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17 of 21 people found the following review helpful By A Customer on August 25, 2003
Format: Paperback Verified Purchase
I have been dabbling in Chinese history over the past few years and was intrigued by many of the topics in this book.
Understand before you read this book that the author is an unabashed fan of Communist movement in China--all good things come from the Red Army and all bad things come from the KMT and Chiang Kai-shek. I was reading this book to get a closer look at the men who would lead China in years to come, so Snow's cheerleading was only a minor distraction. The book was published in the late 1930s, long before the war was won. I found it very interesting to read about Peng Dehuai's background and his stature in the Red Army knowing the fate that would meet him years later during the Great Leap Forward.
He sets the stage nicely with the conditions that made successful revolution and civil war possible. He does a pretty good job in describing the main players, although I would have liked much more on Zhou Enlai.
In some passages, the book moves along nicely, especially around the Long March. In other sections, he can get a little bogged down in details that don't seem to add up to much.
Also note that the book uses the Yale system of transliteration, not Pinyin. "Zhu De" will appear as "Chu Teh", for instance.
I learned quite a few things, and got a new perspective on one of the most important events in the 20th Century -- the establishment of the People's Republic of China.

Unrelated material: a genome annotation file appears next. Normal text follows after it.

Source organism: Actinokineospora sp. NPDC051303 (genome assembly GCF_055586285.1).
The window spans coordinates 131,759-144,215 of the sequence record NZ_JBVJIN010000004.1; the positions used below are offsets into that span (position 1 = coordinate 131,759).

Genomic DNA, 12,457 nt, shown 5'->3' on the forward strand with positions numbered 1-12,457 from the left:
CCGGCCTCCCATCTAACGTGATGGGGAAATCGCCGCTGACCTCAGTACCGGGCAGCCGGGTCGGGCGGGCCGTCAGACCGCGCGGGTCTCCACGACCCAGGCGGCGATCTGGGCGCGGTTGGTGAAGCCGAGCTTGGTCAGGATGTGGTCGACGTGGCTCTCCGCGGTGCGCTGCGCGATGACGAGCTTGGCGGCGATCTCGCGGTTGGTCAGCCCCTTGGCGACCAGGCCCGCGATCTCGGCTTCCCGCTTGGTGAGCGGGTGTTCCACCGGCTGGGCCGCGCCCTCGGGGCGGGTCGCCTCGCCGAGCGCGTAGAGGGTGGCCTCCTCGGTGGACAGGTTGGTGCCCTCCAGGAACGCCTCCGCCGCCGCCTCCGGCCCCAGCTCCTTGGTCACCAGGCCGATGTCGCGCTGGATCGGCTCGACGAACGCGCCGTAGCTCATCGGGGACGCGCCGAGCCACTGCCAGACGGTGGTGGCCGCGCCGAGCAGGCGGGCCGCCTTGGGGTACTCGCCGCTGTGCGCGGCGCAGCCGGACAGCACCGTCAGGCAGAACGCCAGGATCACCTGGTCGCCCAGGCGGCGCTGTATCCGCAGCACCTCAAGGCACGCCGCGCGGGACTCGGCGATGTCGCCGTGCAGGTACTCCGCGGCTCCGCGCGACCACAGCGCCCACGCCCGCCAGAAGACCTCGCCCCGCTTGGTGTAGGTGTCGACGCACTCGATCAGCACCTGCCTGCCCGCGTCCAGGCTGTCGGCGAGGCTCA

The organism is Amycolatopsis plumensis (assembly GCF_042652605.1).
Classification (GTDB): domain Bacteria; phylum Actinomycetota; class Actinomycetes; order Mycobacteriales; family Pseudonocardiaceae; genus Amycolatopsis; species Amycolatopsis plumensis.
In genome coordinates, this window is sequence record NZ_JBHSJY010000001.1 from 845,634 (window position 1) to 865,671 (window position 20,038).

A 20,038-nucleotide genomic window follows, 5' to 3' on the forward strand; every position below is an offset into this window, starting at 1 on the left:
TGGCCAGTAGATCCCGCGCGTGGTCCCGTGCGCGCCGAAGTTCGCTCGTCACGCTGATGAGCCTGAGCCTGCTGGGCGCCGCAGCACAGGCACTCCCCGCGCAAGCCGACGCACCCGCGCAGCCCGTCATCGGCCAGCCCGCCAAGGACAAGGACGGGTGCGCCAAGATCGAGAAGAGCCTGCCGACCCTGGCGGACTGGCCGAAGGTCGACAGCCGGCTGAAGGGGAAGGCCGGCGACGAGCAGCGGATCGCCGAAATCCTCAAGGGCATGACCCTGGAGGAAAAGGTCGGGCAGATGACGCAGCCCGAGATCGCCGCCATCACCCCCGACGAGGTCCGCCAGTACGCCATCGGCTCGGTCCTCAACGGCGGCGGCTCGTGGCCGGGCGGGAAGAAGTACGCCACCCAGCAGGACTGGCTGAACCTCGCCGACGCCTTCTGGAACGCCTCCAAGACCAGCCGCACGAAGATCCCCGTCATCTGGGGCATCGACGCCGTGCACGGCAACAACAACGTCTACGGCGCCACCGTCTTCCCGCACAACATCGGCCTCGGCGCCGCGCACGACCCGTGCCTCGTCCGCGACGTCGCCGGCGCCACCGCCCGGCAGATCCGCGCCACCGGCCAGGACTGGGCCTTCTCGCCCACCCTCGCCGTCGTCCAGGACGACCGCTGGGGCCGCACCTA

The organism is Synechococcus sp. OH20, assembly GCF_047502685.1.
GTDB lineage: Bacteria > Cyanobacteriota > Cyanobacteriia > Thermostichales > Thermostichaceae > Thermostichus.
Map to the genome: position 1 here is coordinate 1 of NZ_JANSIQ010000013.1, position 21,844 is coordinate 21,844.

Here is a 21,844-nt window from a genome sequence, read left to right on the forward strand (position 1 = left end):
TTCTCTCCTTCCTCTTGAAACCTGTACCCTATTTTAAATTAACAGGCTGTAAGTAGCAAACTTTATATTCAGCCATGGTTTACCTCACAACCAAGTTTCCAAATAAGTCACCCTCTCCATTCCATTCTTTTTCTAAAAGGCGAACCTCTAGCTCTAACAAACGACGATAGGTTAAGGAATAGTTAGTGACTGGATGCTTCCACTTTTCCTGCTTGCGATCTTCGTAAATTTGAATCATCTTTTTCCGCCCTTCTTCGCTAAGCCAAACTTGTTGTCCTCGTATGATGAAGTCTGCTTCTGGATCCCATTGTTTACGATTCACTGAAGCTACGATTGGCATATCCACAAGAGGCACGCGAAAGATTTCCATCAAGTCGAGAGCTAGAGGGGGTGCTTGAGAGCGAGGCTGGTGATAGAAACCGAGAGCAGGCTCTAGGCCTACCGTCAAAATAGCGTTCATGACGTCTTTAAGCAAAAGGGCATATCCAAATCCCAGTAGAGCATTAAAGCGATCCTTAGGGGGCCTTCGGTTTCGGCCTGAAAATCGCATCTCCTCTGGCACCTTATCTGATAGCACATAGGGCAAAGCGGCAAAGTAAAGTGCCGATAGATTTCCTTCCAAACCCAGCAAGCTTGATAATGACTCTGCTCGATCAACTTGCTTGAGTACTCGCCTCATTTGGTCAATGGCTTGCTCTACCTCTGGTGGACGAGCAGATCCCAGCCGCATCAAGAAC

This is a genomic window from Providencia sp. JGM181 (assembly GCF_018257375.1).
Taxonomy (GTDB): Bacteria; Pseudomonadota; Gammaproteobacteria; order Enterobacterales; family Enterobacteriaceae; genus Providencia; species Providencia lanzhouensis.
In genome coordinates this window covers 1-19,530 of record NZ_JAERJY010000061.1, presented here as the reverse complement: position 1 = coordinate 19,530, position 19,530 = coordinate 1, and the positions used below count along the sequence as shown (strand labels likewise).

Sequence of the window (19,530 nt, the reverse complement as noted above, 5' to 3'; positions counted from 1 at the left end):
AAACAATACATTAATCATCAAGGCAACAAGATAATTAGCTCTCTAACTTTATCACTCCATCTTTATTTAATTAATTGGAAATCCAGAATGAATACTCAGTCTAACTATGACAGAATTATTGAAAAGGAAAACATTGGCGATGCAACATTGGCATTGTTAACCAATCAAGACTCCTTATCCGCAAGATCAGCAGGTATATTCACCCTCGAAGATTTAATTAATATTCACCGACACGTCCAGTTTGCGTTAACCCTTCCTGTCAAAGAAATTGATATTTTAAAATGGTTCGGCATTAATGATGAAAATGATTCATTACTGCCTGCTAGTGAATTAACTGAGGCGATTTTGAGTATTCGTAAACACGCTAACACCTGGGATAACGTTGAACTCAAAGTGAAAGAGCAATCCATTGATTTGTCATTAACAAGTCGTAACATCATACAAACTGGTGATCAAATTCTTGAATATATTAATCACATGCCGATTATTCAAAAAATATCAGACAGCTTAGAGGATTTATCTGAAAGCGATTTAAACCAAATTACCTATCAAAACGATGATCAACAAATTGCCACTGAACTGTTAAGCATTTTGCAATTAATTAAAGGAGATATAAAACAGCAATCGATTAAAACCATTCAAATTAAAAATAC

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22 of 29 people found the following review helpful By Amazon Customer on April 10, 2004
Format: Paperback
Edgar Snow writes a compelling account of the birth of Chinese Communism in his book Red Star Over China. His book is largely unprecedented because of the fact that China was only just parting from isolationism and had not previously allowed citizens of Western countries to enter into China. Snow moved near Yenching University in Shanghai, China to become a correspondent journalist there. The proximity to the university allowed Snow to meet many Chinese intellectuals and writers whom he would befriend. One of his most important friendships was with the Western-educated Madame Sun, the wife of Sun Yat-sen.
In the first part of Red Star Over China Snow begins by addressing some of the previously unanswered questions regarding Communist China. He uses a brigade of commonly asked questions to show just how uninformed many people were on topics such as the Red Army and the Communist Movement. He explains that in June of 1936, he received the opportunity to possibly answer some of these questions and that this is how Red Star Over China came into existence.
Edgar Snow describes his travels through China in first person. His details of the landscape of China, especially those of Sianfu, are very descriptive. As he took in the scenery, he expressed its beauty at length. Opium poppy fields and The Great Wall are among his most familiar sightings (page 54). This section of the book was important to international readers at the time it was written because, as previously discussed, many people knew nothing of China seeing as how its isolation had kept its landscape a mystery to many travelers. This narrative continues on through Snow's journey to the Red Capital.